Measure the wall, then cut the first strip with a little extra paper at the top and bottom, about 4 to 6 inches in total. Hold up the strip to the wall and find the correct placement. (You might want to mark lightly on the paper with pencil or chalk where the strip will hit the ceiling. You can also create a crease if you don’t want to mark the paper.) Lay the strip on the work table, pattern side up and then cut a second strip to match and/or correlate with the first one. Continue on until you have an entire wall’s worth of wall paper strips.
As you’re doing planning the paper for your wall, use the pattern to help guide what kind of seam you will use. There are two kinds of seams: “butt seams” in which two seams “butt” up against each other and the edges fit tightly next to each other. There are also overlap seams where the paper edges slightly overlap one another.
Matching and Aligning
Believe it or not, rooms are not always square or the walls perfectly straight. So you’ll need to ensure straight lines when hanging your paper. You can do with a plumb line. There are a couple of ways to do this. The first is to hold a carpenter’s level vertically against the wall with the top of it flush against the ceiling. The bubble indicates when you are level so adjust accordingly. Once you’re sure you have a straight vertical line, mark the wall lightly with a pencil.
The second way is to use a plumb line, which is a weight (“plumb”) at the end of a chalked string. Some people make their own but you can also buy them. It’s your preference. Hold the string taut against the wall and let the weight hang, which will determine the vertical line. When you’re sure you have a straight line, snap the chalked string against the wall. You don’t need to do this for every strip of paper but do if for every wall.
Next, lay your cut pieces of wallpaper strips face down on the work table. Apply paste with your pasting brush just before you hang each strip. Be sure to spread the paste evenly and completely. Unpasted sections of the paper will bubble and not lie flat against the wall. (Leave the top inch or two that won’t go onto the wall unpasted so you can handle the paper without your fingers getting even more sticky than they need to be.) Don’t forget to spread the paste all the way to the paper edges—the seams will need all the support they can get. If you are using wallpaper that is already pasted, submerge the strip into the water tub to activate the paste. Be sure to use a drop cloth to prevent drips from hitting the floor.
Hang the strip on the wall with that inch or so of overlap on the ceiling and line up the vertical edge to the plumb line. Smooth from the top down with the smoothing brush and start gently smoothing down the entire strip, removing bubbles or air pockets. Go all the way to edges too.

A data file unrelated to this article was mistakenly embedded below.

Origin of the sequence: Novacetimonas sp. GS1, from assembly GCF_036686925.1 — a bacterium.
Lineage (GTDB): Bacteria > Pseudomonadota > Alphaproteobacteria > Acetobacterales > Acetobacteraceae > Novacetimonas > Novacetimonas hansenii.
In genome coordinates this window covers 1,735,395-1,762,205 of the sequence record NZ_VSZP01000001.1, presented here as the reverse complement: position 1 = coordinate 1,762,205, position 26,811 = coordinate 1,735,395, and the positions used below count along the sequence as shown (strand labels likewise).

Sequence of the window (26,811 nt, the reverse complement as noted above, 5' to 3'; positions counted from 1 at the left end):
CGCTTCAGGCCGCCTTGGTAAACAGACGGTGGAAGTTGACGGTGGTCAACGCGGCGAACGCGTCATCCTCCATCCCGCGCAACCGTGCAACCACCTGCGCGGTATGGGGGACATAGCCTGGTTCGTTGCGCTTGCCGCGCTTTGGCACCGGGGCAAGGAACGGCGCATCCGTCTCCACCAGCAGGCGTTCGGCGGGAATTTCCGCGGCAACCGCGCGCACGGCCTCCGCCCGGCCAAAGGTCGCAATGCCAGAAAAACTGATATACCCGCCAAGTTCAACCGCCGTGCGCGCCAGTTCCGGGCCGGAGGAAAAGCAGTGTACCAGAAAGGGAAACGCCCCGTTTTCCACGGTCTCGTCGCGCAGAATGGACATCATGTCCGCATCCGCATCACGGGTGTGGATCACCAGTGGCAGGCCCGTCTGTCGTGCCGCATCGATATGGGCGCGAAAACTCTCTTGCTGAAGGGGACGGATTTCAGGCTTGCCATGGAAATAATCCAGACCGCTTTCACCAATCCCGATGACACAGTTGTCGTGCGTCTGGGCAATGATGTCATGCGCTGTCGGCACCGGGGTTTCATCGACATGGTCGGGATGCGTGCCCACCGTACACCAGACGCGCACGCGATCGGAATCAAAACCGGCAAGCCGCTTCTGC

Cut off the excess at the top and bottom.
After the strips have been in place for 10-15 minutes, gently press the seams with a seam roller. Wipe the seams of excess water or drips.
NOTE: Corners can be tricky because they are rarely exactly straight. It may very well be impossible to get ends to butt properly. There might be a slight overlap necessary but no one will likely notice. Sometimes you’ll need to end a strip at a corner, like when you’re only doing an accent wall. But if you’re doing an entire room you and it doesn’t make the pattern look wonky, you can probably crease the paper at the corner and keep going. It’s a case by case basis so as long as you keep a look out for it, you should be OK.
Papering Around Features
Most walls aren’t big and blank. At some point you’ll encounter obstacles like a door, window or built-in bookshelf that you have maneuver around. When you reach something large, use a putty knife to create a crease, just like you did for the ceiling and floor. When you place the pasted wallpaper up, use the smoothing brush to bring the paper around, say, a corner bend. Then trim off the excess.
If you have a focal point in the room, like a fireplace, then you’ll probably want to centrally place a large patterned print over that spot. Trim the paper along the mantlepiece and cut away as much of the excess as possible. Then smooth the paper into place and cut it to fig snuggly around the molding (if any) and the sides. Take care because sometimes when the paper is cut into smaller pieces it can tear with the weight of the paste.
To work around an outlet, first turn off the power and then remove the cover plate. Paper over the opening and then trim away the paper over the hole.
These methods can also be used for light fixtures or just about anything. It might seem frustrating at first but you’ll get used to working around things soon enough.
Once you get the hang of wallpapering and open up to the idea of it, your decorating possibilities because nearly endless. The colors, the patterns and combining it with different features makes every room unique!